Second, it is not true that the Game Score system gives a strikeout pitcher an unfair advantage; not only is this untrue, but the people who insist on making that argument, after all of these years, should be trampled by elephants, poisoned, water-boarded, covered with sugar-water and tied to a colony of wasps, and buried in rocks; that would be a fair and just punishment for them, just my opinion.   The Game Score system gives strikeout pitchers not an unfair advantage, but an entirely fair and rational recognition of their contribution.   When assessing a player’s value, it is not arbitrary or irrational to give the player credit for those things he does which have value.  The Game Score doesn’t over-value strikeouts; it actually under-values them.

                But let us set that argument aside, and suppose for the sake of consensus that the argument was correct, that Score should not have received credit for his strikeouts.    Score struck out 124 hitters more than Newcombe did.  It takes essentially 10 points in the Game Score system to move a pitcher one level in a game.   The 124 strikeouts would only move Score, over the season, by 12 levels. . .let’s call it 13.

                But Score’s advantage over Newcombe was more than 30 levels.   Score’s edge in strikeouts would account for less than half of the difference.

                But the Game Score system has a point not only for a strikeout, but also a negative point for a walk.   This "adjustment" assumes that we are taking away the points Score would get from his strikeouts—but leaving in the system the points that he loses for walks.   Score had 263 strikeouts, 129 walks; Newcombe had 139 strikeouts, 46 walks.   By this approach we are treating Score as if he had 139 strikeouts, 129 walks, while continuing to assume that Newcombe had the actual strikeout to walk data that he did have, 139 to 46.   

                That is obviously not fair or rational—but even so, Score remains comfortably ahead of Newcombe.    Let’s look at the real facts.   The American League ERA in 1956 was 4.16, and Score’s ERA was 2.53.  His ERA was 1.63 runs better than league.   The National League ERA was 3.77, and Newcombe’s ERA was 3.06.  He was 0.71 runs better than league.   Score was about 43 runs better than an average pitcher; Newcombe, about 21 runs.  The actual reason that Score scores as better than Newcombe is that he allowed many fewer runs.   Yes, Ebbets Field was a hitter’s park, and Memorial Stadium in Cleveland was a pitcher’s park, but Score is so far ahead that making the adjustment for that frankly does almost nothing to get Newcombe back in the game.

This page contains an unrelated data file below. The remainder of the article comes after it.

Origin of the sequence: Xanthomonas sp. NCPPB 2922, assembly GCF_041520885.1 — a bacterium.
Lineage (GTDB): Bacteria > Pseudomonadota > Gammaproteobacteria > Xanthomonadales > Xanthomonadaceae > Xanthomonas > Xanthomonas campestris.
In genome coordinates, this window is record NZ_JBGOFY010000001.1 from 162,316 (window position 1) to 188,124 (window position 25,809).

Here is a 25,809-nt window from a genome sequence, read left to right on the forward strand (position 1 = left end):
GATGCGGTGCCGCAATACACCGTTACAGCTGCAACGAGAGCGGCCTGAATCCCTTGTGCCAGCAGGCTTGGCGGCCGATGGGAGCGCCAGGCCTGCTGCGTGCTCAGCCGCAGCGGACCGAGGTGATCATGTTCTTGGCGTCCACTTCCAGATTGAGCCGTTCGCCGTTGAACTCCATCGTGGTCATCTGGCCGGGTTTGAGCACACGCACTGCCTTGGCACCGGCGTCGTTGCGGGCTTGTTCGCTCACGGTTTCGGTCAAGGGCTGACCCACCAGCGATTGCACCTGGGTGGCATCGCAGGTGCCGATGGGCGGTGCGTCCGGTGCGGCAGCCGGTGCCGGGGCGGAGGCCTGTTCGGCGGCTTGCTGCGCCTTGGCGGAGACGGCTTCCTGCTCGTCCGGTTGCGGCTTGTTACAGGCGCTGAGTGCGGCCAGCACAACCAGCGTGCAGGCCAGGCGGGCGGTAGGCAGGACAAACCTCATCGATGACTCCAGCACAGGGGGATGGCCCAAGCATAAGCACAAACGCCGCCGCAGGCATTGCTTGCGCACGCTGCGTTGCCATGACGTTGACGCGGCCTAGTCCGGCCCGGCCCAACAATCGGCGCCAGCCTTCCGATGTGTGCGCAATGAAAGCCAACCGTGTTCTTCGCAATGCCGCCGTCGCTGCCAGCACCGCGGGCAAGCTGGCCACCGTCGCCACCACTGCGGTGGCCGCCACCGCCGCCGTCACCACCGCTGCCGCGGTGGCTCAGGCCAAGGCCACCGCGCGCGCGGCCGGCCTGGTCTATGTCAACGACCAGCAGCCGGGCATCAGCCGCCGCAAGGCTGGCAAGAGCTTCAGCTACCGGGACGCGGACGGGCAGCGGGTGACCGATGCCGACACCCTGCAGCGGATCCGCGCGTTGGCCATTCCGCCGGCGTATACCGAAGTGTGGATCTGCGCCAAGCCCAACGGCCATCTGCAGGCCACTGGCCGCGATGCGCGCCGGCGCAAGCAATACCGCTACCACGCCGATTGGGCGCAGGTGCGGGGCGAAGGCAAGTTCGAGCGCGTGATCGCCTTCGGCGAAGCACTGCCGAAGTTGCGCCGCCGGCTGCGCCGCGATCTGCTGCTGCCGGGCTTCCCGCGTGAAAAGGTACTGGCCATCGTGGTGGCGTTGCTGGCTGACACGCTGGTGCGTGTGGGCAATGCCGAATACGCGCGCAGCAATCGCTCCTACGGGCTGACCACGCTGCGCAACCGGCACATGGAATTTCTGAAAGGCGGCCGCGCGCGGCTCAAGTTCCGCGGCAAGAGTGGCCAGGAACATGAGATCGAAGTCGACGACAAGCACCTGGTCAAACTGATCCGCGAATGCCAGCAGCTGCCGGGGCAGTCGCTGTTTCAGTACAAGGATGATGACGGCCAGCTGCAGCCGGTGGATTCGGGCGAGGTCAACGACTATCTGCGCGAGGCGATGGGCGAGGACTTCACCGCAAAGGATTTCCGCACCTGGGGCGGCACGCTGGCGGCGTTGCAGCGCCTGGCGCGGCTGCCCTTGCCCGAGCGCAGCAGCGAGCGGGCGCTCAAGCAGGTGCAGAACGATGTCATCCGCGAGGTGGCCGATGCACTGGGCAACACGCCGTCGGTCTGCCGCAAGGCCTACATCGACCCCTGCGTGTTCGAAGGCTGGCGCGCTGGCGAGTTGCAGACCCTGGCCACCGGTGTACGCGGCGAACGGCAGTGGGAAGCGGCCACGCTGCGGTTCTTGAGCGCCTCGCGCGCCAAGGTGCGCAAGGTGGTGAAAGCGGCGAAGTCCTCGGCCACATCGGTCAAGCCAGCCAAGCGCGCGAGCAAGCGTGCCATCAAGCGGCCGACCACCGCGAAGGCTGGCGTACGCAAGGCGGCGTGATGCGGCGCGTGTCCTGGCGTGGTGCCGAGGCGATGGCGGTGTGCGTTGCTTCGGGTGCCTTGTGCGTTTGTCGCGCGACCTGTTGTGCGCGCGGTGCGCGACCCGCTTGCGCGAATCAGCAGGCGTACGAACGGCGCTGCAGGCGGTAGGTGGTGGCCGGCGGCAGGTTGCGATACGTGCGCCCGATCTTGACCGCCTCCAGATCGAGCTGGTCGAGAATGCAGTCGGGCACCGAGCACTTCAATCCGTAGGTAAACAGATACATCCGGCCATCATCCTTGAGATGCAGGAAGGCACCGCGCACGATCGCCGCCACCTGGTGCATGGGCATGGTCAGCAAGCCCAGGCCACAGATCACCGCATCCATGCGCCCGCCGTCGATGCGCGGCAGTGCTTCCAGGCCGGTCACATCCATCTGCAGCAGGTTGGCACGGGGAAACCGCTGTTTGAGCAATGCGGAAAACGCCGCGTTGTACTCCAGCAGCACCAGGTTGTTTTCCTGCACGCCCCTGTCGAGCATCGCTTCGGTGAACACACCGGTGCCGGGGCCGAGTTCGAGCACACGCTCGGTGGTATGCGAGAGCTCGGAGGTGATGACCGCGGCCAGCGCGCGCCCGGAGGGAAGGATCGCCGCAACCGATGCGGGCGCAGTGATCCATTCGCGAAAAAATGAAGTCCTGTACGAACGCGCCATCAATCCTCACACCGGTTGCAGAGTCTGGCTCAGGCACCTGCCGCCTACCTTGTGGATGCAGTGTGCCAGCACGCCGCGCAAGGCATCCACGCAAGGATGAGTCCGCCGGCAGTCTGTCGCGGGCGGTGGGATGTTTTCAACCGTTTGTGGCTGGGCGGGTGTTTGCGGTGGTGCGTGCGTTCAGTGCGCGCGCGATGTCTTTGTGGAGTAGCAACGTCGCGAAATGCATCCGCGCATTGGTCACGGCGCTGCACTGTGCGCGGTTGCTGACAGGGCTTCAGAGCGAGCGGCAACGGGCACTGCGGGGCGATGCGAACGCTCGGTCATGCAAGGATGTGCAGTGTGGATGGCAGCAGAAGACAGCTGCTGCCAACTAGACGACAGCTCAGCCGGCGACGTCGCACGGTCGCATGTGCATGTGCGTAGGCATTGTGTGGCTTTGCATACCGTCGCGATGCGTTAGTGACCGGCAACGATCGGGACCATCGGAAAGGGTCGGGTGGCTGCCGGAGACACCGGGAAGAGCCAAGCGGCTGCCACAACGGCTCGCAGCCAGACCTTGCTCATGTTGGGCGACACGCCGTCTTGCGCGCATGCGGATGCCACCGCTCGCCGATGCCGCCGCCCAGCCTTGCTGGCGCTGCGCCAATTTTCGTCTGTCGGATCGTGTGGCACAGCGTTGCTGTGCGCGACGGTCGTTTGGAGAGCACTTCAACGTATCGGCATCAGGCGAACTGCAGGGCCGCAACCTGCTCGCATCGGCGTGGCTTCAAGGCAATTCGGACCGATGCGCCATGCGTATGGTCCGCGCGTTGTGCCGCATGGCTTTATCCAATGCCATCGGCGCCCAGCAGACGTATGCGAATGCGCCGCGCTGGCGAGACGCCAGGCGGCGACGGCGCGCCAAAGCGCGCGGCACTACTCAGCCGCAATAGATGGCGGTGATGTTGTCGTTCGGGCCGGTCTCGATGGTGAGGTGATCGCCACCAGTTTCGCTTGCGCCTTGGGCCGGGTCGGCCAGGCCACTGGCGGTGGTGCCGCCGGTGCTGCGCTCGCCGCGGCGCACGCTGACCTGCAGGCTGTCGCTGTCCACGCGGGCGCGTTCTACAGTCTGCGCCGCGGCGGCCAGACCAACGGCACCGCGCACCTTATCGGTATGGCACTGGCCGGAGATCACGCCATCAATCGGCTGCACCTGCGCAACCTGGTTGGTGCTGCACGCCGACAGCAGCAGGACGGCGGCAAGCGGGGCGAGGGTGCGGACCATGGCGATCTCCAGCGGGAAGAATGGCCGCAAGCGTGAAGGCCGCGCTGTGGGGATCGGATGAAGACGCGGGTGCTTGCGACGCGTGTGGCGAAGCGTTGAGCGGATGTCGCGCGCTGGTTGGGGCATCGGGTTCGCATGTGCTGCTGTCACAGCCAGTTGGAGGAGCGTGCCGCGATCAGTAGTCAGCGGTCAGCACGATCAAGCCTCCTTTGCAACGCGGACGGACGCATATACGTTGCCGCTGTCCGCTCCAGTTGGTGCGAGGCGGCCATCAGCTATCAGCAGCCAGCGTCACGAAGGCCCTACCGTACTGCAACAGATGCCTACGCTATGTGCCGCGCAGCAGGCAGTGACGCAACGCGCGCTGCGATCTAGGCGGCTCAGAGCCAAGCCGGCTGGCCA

Other than those two arguments, both of which seem to me to be clearly false, I don’t see how one could defend the selection of Newcombe over Score.   Newcombe was credited with 27 wins because the Dodgers scored 210 runs for him in 36 starts (5.83 per start), whereas Score was credited with "only" 20 wins because the Indians scored only 153 runs for him (4.67 per start); that is the bottom line, and that is the real truth.

 

31. Has There Ever Been A Cy Young Pitcher

Who Was In Reality A Below-Average Pitcher?

 

No.   But Pete Vuckovich was close.

 

32.  Has There Ever Been a 20-Game Winner

Who Was Really Below Average?

 

                Stan Bahnsen, 1972 (21-16) appears to be below average by any approach that I can find.  

Vida Blue and Paul Splittorff in 1973 were both very close to the "average" line, and could be above or below, depending on what method you use.

But interestingly enough, all of the other 20-game winners I can find who show as below average by other methods, seem to look substantially better by this line of analysis.   Lew Burdette, 1959, shows as well below average by some methods, but comes in right on the average line (5.000) in this approach.   Denny McLain, 1966, shows as below average by some methods, but well above average (5.84) by this approach; Warren Spahn, 1960, the same (5.67).   Jack Morris, 1992 (21-6) has a league-average ERA, but comes in at 5.54.   All of these appear to be pitchers who pitched well in the majority of their starts, but just got lit up a few times, ruining their ERAs.

 

33.  Back to Double D

 

10-Levels-5